There was one postrandomisation exclusion in each arm (they were subsequently found not to meet the inclusion criteria), and were accordingly excluded from all analyses. Table 1 summarises the characteristics of the remaining 198 participants (96 intervention 102 control). The groups were broadly comparable.
One patient in the intervention arm did not receive the MR as he was not on the ward when the pharmacist visited. Data were erroneously not collected for this patient postrandomisation. The time taken by the pharmacist to deliver the intervention was recorded for the remaining 95 intervention participants, where the mean total time was 48.6 min (range 2–195 min). In the control group 62 (60.8%) participants received some form of MR, 31 (30.4%) from a pharmacist (mean reported time 15 min) and 31 (30.4%) from a pharmacy technician (mean reported time 12 min). Twenty-five (24.5%) control patients received MR within the 24-hour window.
During the initial hospital admission 3 participants died, with a further 11 deaths during the 3 months follow-up period (see figure 2). In total six intervention and eight control patients died during the trial period (p=0.78, Fisher's exact). Additionally, in the control arm, one participant was lost to follow-up (address not known) and one participant withdrew. After taking account of the 1 patient who did not receive the MR and a further loss to follow-up in the intervention arm, this left a total of 88 available cases in the intervention arm and 92 available cases in the control arm at final assessment point. In terms of outcomes, there were complete data available on LOS and readmission data.
Table 2 provides a summary of the UDs which were identified at each stage. Sixteen (16%) intervention patients had no discrepancies at admission and discharge, compared with 12 (12%) control patients. Overall, two UDs were known to remain at discharge in the intervention arm compared with 268 in the control group. Neither of the UDs in the intervention arm identified at discharge was present at 3 months.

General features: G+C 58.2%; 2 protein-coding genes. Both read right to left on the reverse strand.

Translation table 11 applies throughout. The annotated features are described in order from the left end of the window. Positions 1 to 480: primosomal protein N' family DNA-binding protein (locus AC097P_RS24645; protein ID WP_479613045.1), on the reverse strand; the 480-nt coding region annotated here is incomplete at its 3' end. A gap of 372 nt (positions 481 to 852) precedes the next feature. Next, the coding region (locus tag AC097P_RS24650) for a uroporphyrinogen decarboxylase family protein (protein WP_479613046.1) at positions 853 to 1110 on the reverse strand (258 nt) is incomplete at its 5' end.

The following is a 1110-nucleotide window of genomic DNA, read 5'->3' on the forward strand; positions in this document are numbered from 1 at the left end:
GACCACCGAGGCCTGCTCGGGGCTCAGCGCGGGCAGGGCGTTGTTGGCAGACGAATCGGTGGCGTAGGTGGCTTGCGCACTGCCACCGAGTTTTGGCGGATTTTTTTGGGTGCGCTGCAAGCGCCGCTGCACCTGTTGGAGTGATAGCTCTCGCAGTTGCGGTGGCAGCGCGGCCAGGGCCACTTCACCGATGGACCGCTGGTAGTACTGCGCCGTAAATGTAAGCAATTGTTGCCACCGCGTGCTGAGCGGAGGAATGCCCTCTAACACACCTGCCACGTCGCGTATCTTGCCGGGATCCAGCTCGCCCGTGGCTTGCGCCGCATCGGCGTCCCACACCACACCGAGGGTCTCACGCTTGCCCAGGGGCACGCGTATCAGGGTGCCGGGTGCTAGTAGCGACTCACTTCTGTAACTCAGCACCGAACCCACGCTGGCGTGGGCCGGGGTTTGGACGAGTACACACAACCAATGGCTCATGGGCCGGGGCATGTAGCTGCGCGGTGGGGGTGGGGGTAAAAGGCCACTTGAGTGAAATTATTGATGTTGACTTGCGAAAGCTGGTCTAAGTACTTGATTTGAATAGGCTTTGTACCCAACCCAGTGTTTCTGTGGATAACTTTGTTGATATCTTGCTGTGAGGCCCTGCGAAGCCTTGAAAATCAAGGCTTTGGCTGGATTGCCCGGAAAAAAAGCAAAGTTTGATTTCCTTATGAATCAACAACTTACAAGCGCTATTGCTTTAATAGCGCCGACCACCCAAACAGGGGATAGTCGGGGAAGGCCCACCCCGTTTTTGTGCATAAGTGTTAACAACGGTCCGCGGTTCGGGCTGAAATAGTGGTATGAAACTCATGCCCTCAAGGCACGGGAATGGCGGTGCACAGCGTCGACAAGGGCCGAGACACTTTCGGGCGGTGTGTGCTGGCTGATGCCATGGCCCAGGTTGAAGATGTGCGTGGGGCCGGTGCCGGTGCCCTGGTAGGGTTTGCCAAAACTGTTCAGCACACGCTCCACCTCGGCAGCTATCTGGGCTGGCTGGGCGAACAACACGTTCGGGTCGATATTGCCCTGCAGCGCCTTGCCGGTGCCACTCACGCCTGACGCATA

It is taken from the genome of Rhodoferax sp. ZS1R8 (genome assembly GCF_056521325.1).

One hundred and fifty-four UDs identified in the control arm were potentially related to medicines to be prescribed postdischarge, that is, the remainder related to medicines prescribed during admission only. Owing to the limited number of GP records provided at 3 months data were only available for 82 (53.2%) UDs in the control arm at 3 months and 37 out of the original 154 (24%) were found from the medical records provided to have been propagated into the patient notes.
Table 3 provides a comparison of patient outcomes for the intervention and control group. The results suggest that LOS, mortality and rehospitalisation rates tend to be lower in the intervention arm although statistical significance was not demonstrated as 95% CIs overlapped. Based on those who responded, both groups had a higher mean quality of life (based on the VAS) at the 3-month follow-up with improvement higher in the control arm. This difference between groups was not significant.
With regard to the response rates for the resource use data, there were complete data available (for those on whom it was requested) for LOS, medication data as part of the original admission, readmissions (to the same hospital) and the intervention pharmacist times. Of the 62 controls for whom pharmacist/pharmacy technician review occurred, the times were missing for N=27. At 3-month follow-up, medication data were retrieved from GPs for 86 participants (94.5% of those from whom it was requested) in each arm and 133 participants completed and returned both the EQ-5D-3L and the health resource use questionnaires (66 intervention, 67 control; 73.5% of those requested from all living participants).
Based on the pilot data, we calculated that for a full trial, 1120 patients would need to be recruited to detect a 6% reduction (conservative assumption, one SE below 9% reduction seen) in 3-month unplanned readmission rates from a starting point of 26% with 90% power, using a 5% significance level and assuming 5% loss to follow-up.
The results from this study which was performed to inform the design of a future RCT suggest that even though MR activities are taking place, such a trial is feasible with reasonable recruitment and retention rates and that both cost and outcome data can be effectively obtained.
We consider that emergency rehospitalisation within 3 months would be the most appropriate primary outcome measure for such a trial, as unlike the other outcome measures tested it reflects all of the MR activity which occurs in secondary and primary care. Furthermore, data collection was complete and this is a patient-orientated outcome, unlike medication errors which while representing a patient safety issue are a measure of the prescribing process.